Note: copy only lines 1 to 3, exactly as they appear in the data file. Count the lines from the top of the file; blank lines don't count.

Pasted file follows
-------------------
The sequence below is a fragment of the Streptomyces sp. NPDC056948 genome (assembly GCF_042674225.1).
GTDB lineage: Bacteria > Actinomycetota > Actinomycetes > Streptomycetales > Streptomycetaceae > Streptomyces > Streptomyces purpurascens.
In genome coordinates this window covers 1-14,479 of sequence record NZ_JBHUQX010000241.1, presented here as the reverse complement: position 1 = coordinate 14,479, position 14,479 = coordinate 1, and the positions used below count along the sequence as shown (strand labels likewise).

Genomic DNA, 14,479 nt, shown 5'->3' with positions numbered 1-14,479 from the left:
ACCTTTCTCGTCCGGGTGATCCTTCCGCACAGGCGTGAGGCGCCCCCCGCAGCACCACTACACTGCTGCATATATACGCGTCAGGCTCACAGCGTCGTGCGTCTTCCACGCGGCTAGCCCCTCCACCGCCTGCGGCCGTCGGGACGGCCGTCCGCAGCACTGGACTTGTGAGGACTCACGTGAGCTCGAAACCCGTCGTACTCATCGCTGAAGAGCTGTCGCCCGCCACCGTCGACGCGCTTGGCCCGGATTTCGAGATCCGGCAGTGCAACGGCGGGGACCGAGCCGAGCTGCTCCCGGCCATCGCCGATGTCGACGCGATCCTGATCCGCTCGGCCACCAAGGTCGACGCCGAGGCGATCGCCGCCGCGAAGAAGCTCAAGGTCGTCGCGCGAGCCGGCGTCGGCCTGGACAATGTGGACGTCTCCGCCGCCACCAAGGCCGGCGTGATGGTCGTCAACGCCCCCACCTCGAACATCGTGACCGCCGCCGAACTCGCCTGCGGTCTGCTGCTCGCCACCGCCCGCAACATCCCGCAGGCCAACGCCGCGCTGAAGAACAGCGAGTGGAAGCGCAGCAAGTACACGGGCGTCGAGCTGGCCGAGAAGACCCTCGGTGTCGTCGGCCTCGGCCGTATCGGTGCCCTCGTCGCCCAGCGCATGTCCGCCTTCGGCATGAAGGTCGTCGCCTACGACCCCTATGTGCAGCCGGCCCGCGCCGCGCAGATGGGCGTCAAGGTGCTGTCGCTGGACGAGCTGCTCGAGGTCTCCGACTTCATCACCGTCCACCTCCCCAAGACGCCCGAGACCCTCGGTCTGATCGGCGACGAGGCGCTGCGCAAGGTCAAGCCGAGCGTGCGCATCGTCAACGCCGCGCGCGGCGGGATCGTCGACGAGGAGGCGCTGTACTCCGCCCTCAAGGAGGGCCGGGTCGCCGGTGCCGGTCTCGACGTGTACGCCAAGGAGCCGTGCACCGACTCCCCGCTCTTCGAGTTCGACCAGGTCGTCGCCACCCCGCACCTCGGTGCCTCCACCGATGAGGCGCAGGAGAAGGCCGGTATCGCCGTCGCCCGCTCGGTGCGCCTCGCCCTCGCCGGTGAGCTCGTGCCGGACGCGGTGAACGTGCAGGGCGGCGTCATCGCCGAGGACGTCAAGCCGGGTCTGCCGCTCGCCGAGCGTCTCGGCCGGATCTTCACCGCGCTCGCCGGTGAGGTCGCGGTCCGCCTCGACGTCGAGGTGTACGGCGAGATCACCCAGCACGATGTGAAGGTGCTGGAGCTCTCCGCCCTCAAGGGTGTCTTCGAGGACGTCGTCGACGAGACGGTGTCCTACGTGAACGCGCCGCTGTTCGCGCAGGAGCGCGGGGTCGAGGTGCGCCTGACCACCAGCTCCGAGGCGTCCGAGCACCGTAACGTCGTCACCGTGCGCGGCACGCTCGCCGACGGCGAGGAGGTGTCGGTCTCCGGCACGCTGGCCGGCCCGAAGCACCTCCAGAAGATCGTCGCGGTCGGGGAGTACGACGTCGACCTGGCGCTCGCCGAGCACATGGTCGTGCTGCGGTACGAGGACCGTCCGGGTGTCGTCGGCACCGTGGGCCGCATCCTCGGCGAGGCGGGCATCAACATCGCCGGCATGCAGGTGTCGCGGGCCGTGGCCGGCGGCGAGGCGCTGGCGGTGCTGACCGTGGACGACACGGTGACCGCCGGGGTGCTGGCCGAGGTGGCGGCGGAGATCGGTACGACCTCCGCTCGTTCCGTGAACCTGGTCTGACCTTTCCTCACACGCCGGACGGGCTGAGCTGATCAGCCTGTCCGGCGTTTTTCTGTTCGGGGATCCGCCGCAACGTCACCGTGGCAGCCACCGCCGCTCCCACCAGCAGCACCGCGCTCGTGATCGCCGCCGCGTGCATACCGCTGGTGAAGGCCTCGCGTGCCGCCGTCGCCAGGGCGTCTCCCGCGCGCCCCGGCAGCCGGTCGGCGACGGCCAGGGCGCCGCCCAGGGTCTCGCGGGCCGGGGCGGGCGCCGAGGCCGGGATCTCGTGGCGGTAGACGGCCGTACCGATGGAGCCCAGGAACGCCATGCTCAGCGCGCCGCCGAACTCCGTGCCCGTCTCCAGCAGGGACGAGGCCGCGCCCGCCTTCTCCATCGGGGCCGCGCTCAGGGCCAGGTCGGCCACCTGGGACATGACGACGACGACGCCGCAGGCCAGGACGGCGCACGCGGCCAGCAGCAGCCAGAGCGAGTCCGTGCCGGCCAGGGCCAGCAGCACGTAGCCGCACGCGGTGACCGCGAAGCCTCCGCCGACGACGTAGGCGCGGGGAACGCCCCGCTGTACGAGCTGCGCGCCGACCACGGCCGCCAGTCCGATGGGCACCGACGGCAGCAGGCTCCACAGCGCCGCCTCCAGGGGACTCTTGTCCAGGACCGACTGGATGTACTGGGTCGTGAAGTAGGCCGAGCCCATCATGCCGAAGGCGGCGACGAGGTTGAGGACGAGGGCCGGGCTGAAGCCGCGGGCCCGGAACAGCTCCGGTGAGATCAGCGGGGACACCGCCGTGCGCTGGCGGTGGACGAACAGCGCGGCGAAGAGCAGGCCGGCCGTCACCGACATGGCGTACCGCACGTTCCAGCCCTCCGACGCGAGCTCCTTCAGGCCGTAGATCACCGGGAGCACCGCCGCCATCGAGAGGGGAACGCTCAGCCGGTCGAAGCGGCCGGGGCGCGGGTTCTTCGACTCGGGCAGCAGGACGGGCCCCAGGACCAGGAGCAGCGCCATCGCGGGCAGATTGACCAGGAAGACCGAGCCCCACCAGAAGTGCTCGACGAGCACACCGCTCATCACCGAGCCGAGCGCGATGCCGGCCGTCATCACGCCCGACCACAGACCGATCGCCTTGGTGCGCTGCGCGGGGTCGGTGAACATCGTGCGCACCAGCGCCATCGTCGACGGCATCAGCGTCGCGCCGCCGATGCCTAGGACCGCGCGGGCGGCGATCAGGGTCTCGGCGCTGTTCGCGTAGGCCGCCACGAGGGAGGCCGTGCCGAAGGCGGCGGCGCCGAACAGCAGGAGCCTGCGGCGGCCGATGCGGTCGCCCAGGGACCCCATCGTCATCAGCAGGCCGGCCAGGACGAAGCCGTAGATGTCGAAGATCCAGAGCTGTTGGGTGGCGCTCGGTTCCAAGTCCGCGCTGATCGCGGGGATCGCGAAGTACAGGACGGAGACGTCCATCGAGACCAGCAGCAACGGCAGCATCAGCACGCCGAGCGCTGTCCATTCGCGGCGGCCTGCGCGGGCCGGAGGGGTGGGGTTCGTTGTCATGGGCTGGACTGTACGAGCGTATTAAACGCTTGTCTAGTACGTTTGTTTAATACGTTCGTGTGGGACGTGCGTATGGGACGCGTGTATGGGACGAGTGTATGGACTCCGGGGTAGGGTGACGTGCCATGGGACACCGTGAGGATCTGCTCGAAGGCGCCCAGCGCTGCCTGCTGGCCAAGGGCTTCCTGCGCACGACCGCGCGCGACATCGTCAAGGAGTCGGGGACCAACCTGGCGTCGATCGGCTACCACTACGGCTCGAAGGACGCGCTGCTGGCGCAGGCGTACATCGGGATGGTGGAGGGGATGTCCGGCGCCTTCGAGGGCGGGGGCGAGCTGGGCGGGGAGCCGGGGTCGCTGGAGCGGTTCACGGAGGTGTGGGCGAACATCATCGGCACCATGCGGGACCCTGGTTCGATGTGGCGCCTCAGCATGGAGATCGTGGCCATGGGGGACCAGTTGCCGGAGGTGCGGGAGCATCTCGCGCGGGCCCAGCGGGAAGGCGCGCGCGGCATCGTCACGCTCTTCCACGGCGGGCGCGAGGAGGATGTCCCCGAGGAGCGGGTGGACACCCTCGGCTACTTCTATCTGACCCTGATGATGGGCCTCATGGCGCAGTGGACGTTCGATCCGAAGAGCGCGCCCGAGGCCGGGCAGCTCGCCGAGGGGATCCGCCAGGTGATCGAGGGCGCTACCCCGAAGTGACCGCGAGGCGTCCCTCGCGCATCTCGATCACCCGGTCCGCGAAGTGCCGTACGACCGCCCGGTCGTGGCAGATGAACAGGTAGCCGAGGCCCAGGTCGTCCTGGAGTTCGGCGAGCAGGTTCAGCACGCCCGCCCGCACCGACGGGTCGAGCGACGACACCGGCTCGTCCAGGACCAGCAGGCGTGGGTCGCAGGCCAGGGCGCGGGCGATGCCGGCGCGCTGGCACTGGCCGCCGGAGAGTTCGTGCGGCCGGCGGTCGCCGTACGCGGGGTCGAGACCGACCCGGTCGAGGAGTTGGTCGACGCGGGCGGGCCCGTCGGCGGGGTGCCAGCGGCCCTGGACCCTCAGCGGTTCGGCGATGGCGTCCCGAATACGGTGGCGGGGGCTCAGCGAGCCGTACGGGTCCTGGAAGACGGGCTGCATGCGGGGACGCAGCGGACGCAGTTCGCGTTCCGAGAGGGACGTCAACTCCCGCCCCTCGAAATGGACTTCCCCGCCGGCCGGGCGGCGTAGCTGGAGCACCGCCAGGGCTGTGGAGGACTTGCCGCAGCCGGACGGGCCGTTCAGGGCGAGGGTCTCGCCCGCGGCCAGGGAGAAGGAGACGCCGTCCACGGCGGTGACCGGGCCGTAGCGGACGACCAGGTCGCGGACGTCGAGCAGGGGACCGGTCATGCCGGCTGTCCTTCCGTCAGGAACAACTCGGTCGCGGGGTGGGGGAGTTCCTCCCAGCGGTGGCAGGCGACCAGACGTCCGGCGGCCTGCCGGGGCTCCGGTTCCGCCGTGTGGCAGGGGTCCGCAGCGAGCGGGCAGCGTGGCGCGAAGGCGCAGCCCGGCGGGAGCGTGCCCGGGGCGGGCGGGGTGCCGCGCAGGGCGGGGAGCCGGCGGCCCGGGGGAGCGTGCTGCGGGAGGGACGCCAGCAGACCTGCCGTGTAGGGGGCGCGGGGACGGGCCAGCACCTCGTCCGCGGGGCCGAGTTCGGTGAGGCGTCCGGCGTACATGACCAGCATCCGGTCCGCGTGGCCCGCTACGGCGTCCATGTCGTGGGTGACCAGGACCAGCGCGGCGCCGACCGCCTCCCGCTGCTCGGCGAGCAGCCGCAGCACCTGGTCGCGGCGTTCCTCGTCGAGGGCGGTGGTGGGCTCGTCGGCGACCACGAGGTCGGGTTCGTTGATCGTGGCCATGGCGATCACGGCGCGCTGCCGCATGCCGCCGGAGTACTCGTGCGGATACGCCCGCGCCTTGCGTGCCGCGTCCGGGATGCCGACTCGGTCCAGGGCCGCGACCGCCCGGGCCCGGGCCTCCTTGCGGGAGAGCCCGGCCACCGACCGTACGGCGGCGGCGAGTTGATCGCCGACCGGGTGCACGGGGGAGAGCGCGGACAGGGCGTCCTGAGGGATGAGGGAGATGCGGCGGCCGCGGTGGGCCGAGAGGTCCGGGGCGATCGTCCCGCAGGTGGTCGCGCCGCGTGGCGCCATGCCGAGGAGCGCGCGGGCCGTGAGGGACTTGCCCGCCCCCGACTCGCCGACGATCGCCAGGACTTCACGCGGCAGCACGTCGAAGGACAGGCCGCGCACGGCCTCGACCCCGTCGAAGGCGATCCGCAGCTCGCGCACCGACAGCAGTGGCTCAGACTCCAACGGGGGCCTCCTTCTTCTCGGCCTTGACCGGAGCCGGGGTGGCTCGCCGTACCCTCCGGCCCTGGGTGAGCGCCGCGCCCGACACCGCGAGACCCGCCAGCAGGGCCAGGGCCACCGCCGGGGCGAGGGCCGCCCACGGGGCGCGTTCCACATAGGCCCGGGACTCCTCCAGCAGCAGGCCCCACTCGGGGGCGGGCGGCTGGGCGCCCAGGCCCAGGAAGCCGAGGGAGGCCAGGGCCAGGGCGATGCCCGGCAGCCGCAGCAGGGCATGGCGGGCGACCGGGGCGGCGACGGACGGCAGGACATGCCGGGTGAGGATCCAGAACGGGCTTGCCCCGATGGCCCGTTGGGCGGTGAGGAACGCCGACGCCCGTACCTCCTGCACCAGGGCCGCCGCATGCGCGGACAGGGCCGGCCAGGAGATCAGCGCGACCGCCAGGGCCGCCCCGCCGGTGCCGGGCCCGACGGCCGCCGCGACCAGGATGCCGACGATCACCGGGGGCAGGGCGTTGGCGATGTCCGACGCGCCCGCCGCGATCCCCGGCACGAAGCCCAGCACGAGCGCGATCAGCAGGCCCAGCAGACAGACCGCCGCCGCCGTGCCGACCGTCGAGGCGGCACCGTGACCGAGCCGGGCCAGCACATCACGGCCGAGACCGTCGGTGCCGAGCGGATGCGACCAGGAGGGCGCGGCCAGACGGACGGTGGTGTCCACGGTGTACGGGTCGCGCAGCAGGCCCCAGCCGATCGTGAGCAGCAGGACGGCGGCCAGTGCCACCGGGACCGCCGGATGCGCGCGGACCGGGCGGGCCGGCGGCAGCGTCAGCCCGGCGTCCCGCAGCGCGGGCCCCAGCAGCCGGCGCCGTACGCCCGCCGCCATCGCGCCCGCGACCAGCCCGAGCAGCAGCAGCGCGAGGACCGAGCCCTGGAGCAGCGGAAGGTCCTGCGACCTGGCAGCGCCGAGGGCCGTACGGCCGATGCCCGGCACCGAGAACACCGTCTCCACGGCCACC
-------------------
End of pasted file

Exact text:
The sequence below is a fragment of the Streptomyces sp. NPDC056948 genome (assembly GCF_042674225.1).
GTDB lineage: Bacteria > Actinomycetota > Actinomycetes > Streptomycetales > Streptomycetaceae > Streptomyces > Streptomyces purpurascens.
In genome coordinates this window covers 1-14,479 of sequence record NZ_JBHUQX010000241.1, presented here as the reverse complement: position 1 = coordinate 14,479, position 14,479 = coordinate 1, and the positions used below count along the sequence as shown (strand labels likewise).